ASC Gallery: Notes On An Autobiography (until 8th March 2014)

Update: ASC Gallery has re-located from Elephant and Castle to nearby Aylesbury Estate.

On my first visit to the ASC Gallery, SE1, I went to see its current exhibition, 'Notes On An Autobiography'. The concept of self-reflection and identity in contemporary art fascinates me, therefore I was enticed by the exhibition's title, wondering to what extent the idea will be formed. A collection of mixed media, this ongoing project features several artists. 'Notes On An Autobiography' is beginning to focus on itself as an entity, assessing its past, present and future as a collective exhibition and voices what this means to them as artists.

Although personally I found the citing to be rather baffling, I will start with Sion Parkinson's 'Untitled', a set of two mini sculptural pieces taking an excitingly ambiguous form. The artist's use of colour is insightful, as, in keeping with the title, the piece is made personal and almost human with its palette of pinks, yellows and greys. Yet this seems to adhere to the anonymity that Parkinson has developed with the sculpture's title, showing how humans, in form and nature, are not only diverse but are malleable and have various qualities, as well as appearing anonymous in the wider world. The specific sculptures are curious to the viewer, as we cannot quite decipher whether they are beautiful or repulsive, calling to question the eye of the human towards other humans, and the critique we provide on ourselves.

'Untitled' by Sion Parkinson
Image taken by Let's Make Lots of Monet

Meanwhile, Ben Newton's 2014 canvas 'There Is No Message, Only A Medium' seems so identical and relevant to its title that the viewer is led to explore any inconspicuous irony. The artist's expression of lack of meaning and exploration of texture is conveyed in his piece, following in the footsteps of the likes of Frank Stella and Gerhard Richter.The blackness of 'There Is No Message...' could be interpreted as Newton's sceptical view of the contemporary art world. Is he following in the footsteps of Stella out of admiration or is his work parodying the lack of real 'message'?

Before I go on to speak of my favourite piece of the collection, I will address Tamsin Snow and Sarah Tynan's 'Fountain', a large perspex board displaying a magnified image of water, which is depicted as flowing yet is frozen in time in this image. Taking the title of the exhibition, with its consequent pitch to artists, into consideration, it appears that Snow and Tynan are showing the constant movement of time, to the extent that while life ultimately remains the same, as in the circle of life, we have the opportunity to act ours out afresh, like the sensation of water.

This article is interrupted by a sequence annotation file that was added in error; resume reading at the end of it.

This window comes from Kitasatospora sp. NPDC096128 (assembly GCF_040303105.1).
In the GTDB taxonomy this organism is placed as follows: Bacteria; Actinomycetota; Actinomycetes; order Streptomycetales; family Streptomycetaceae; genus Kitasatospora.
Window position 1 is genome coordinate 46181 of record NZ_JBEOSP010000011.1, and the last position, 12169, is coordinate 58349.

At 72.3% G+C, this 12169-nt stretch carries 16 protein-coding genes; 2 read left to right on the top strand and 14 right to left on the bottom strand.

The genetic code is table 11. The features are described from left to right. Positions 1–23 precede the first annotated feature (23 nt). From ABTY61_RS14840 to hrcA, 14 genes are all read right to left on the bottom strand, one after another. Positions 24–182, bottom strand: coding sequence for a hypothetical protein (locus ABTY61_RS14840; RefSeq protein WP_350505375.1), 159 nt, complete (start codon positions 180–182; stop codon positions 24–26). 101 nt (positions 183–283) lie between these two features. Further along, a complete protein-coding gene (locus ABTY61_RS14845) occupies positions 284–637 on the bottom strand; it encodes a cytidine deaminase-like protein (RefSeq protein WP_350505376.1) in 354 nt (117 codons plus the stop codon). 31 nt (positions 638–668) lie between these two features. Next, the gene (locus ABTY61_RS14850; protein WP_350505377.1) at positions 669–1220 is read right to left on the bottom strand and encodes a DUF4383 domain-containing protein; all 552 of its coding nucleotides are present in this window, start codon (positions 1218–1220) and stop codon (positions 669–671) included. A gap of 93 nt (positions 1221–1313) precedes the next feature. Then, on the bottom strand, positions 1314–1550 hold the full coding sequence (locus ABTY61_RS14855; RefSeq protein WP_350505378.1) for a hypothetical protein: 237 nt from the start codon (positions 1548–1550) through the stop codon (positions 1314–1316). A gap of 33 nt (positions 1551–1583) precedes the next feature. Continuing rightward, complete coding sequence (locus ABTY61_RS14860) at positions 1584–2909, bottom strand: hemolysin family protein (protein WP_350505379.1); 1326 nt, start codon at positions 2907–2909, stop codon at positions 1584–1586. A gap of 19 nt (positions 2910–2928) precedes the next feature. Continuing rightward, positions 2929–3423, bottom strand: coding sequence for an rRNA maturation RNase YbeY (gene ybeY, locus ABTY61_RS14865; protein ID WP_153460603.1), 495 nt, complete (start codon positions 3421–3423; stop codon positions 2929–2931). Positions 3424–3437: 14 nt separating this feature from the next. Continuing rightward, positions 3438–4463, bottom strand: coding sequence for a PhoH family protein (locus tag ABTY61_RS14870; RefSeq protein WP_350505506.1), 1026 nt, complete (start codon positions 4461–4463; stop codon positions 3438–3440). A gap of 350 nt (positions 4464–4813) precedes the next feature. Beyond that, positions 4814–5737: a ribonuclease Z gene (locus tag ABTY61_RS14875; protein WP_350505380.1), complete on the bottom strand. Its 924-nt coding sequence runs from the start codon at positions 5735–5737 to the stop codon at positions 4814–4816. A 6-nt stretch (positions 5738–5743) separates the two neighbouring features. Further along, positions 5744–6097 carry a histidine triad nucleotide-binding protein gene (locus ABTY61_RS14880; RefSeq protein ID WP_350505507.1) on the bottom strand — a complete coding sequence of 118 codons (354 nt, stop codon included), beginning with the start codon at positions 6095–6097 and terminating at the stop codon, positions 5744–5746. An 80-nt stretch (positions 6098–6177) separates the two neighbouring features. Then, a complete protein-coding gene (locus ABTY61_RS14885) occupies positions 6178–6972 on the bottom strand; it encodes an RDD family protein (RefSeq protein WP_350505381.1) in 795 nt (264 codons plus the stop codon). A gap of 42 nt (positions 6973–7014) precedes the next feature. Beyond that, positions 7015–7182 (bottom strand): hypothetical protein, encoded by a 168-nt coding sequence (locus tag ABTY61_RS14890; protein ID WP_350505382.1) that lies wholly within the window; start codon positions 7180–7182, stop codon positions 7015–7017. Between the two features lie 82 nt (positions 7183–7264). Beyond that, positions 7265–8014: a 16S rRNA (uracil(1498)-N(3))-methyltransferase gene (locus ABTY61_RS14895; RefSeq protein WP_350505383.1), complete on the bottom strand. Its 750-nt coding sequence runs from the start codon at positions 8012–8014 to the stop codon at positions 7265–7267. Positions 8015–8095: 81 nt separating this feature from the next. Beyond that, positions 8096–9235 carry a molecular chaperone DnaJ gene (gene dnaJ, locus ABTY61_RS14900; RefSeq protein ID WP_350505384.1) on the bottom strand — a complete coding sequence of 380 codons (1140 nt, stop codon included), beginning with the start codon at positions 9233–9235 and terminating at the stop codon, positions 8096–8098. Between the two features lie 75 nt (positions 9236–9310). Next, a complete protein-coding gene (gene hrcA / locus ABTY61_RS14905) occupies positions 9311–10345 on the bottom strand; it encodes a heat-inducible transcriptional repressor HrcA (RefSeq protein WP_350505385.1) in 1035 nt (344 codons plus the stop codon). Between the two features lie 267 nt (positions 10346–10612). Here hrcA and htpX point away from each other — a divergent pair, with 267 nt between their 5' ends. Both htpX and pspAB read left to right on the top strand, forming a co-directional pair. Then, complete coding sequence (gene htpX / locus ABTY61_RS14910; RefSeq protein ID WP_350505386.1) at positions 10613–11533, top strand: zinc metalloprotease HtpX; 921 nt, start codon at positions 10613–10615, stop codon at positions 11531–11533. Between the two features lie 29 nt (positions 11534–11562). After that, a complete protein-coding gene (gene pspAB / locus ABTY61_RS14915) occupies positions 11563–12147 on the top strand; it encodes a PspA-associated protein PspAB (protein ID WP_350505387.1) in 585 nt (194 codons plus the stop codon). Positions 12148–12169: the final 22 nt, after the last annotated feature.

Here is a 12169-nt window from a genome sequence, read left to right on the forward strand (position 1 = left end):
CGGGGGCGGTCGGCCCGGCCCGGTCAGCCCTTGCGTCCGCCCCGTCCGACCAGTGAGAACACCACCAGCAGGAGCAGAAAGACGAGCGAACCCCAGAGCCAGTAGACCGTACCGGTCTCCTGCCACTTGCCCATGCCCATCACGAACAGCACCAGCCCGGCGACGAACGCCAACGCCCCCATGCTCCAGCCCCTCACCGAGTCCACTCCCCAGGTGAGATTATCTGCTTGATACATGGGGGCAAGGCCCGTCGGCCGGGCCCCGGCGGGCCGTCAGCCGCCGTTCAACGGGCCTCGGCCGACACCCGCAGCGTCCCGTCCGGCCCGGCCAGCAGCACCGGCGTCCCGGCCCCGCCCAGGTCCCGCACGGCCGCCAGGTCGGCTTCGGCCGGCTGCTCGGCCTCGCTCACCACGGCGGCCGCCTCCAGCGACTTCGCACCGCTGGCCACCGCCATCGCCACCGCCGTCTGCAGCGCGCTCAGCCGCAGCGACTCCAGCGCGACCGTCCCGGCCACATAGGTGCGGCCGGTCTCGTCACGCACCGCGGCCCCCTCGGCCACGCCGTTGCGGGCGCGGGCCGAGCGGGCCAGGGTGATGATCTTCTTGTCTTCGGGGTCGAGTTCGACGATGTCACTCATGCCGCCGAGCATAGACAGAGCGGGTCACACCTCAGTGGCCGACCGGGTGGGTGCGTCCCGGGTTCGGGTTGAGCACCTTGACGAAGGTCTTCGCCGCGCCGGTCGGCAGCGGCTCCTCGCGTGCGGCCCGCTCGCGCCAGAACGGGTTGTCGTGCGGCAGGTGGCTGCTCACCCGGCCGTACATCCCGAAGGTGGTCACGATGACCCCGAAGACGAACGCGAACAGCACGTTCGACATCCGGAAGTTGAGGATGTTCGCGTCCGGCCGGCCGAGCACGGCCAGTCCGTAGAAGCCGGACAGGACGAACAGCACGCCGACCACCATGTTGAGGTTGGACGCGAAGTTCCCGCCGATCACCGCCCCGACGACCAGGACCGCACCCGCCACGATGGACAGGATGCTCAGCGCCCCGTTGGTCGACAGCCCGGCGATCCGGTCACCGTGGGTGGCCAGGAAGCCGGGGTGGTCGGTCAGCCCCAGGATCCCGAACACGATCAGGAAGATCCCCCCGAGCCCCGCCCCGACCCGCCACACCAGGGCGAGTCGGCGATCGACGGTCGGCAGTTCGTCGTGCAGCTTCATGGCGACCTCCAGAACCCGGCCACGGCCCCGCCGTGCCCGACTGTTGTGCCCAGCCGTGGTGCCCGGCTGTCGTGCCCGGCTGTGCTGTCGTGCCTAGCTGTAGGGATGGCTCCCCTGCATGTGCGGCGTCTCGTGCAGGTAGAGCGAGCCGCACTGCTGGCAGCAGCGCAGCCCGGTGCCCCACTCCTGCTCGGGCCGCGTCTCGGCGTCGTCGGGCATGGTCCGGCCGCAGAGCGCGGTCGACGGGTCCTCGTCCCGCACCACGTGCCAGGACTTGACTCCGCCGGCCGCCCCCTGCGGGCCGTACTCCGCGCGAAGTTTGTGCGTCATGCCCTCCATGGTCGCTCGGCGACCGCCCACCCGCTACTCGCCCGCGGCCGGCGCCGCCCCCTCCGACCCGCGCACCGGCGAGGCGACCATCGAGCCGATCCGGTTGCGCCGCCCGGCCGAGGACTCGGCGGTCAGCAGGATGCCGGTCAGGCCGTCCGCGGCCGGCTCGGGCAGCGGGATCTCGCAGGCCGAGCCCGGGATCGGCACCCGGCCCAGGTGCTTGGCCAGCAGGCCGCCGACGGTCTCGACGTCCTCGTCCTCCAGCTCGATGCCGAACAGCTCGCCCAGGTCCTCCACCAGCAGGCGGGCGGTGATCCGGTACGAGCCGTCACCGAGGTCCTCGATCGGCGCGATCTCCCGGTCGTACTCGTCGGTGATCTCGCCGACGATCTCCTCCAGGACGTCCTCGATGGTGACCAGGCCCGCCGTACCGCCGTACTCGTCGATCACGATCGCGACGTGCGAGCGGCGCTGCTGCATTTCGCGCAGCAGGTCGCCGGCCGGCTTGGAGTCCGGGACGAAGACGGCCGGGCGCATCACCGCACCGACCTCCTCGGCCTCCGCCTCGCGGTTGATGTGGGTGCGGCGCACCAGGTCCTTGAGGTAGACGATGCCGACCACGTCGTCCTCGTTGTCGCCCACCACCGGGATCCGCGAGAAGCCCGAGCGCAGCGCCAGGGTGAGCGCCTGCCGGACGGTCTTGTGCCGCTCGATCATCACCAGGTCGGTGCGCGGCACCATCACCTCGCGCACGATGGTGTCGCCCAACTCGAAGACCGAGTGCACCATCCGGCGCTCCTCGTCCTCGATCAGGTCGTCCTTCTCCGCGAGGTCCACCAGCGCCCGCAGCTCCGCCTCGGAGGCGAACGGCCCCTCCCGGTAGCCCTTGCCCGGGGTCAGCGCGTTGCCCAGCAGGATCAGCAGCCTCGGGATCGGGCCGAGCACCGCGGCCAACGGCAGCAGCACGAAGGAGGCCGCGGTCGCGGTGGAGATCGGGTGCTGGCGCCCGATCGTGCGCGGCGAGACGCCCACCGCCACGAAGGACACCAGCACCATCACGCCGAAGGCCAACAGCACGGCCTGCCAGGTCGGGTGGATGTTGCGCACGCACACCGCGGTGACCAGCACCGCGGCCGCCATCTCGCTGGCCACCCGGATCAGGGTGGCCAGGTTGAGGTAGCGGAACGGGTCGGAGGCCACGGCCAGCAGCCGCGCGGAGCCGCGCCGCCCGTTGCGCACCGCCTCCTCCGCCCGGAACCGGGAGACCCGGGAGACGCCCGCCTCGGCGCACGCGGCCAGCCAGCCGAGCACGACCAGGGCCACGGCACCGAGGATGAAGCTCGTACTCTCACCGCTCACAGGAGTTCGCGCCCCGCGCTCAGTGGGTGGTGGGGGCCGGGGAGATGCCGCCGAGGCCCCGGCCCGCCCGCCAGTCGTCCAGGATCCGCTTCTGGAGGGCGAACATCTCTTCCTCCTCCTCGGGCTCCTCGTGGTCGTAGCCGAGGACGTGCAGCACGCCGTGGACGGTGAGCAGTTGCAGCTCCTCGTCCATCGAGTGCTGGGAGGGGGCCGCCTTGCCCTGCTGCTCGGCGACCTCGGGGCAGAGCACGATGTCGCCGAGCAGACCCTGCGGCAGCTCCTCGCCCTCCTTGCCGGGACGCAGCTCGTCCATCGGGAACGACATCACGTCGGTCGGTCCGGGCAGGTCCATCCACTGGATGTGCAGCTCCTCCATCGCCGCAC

Finally, the ASC Gallery presents a video piece by Rebecca Lennon, entitled 'That Thought Had a Brother (A History of The Zero)'. Presented in a factual style, the film brings a fascinating perspective to the idea of the significance of the individual. Exploring what exactly 'zero' or nothing means to different cultures and ideas is exciting and thus makes a truly captivating video. The narrative of the video, which is presented in written form in the exhibition's catalogue, makes evidence for the 'ULTIMATE idea' of the zero. Using visual and descriptive imagery of the empty shell is an interesting message, suggesting that there can never be a true zero, as there will always be something relative in existence to form a 'something'. However the Mayan concept of the zero is explained to us, as 'not NOTHING...a beginning', which blooms a delightfully positive and uplifting message. Without analysing the entire transcript, the voice goes on to talk about love as both everything and nothing, which is thought-provoking in that it makes the viewer put themselves in the image of the history of the zero, allowing engagement with the artist and her vision.

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